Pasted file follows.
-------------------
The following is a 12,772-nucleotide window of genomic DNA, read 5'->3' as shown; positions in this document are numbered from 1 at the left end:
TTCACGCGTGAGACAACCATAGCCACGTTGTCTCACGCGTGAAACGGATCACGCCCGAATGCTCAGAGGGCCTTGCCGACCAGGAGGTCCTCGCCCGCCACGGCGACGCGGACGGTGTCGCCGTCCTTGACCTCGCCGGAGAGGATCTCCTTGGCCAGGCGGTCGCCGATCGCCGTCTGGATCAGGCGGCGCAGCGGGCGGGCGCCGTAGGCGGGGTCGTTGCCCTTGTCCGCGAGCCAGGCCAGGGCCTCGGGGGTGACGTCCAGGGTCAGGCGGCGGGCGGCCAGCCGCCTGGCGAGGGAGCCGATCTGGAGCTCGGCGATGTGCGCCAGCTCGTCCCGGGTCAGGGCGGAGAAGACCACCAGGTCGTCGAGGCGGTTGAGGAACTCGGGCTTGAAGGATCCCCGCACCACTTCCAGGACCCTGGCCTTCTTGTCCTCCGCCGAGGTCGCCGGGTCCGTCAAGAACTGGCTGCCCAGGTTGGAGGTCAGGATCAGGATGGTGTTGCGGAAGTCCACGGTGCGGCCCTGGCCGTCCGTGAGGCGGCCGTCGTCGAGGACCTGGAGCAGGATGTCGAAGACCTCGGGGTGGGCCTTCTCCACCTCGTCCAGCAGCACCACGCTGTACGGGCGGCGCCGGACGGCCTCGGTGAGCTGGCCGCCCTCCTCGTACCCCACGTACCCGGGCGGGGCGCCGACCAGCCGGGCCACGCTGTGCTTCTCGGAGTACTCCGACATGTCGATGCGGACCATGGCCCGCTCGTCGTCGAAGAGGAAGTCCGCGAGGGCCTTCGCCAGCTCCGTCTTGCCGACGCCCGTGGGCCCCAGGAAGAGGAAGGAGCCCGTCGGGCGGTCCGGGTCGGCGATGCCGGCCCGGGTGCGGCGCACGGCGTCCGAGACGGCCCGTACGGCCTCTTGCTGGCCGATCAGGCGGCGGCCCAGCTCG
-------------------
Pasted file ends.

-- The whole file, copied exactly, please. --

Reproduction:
The following is a 12,772-nucleotide window of genomic DNA, read 5'->3' as shown; positions in this document are numbered from 1 at the left end:
TTCACGCGTGAGACAACCATAGCCACGTTGTCTCACGCGTGAAACGGATCACGCCCGAATGCTCAGAGGGCCTTGCCGACCAGGAGGTCCTCGCCCGCCACGGCGACGCGGACGGTGTCGCCGTCCTTGACCTCGCCGGAGAGGATCTCCTTGGCCAGGCGGTCGCCGATCGCCGTCTGGATCAGGCGGCGCAGCGGGCGGGCGCCGTAGGCGGGGTCGTTGCCCTTGTCCGCGAGCCAGGCCAGGGCCTCGGGGGTGACGTCCAGGGTCAGGCGGCGGGCGGCCAGCCGCCTGGCGAGGGAGCCGATCTGGAGCTCGGCGATGTGCGCCAGCTCGTCCCGGGTCAGGGCGGAGAAGACCACCAGGTCGTCGAGGCGGTTGAGGAACTCGGGCTTGAAGGATCCCCGCACCACTTCCAGGACCCTGGCCTTCTTGTCCTCCGCCGAGGTCGCCGGGTCCGTCAAGAACTGGCTGCCCAGGTTGGAGGTCAGGATCAGGATGGTGTTGCGGAAGTCCACGGTGCGGCCCTGGCCGTCCGTGAGGCGGCCGTCGTCGAGGACCTGGAGCAGGATGTCGAAGACCTCGGGGTGGGCCTTCTCCACCTCGTCCAGCAGCACCACGCTGTACGGGCGGCGCCGGACGGCCTCGGTGAGCTGGCCGCCCTCCTCGTACCCCACGTACCCGGGCGGGGCGCCGACCAGCCGGGCCACGCTGTGCTTCTCGGAGTACTCCGACATGTCGATGCGGACCATGGCCCGCTCGTCGTCGAAGAGGAAGTCCGCGAGGGCCTTCGCCAGCTCCGTCTTGCCGACGCCCGTGGGCCCCAGGAAGAGGAAGGAGCCCGTCGGGCGGTCCGGGTCGGCGATGCCGGCCCGGGTGCGGCGCACGGCGTCCGAGACGGCCCGTACGGCCTCTTGCTGGCCGATCAGGCGGCGGCCCAGCTCG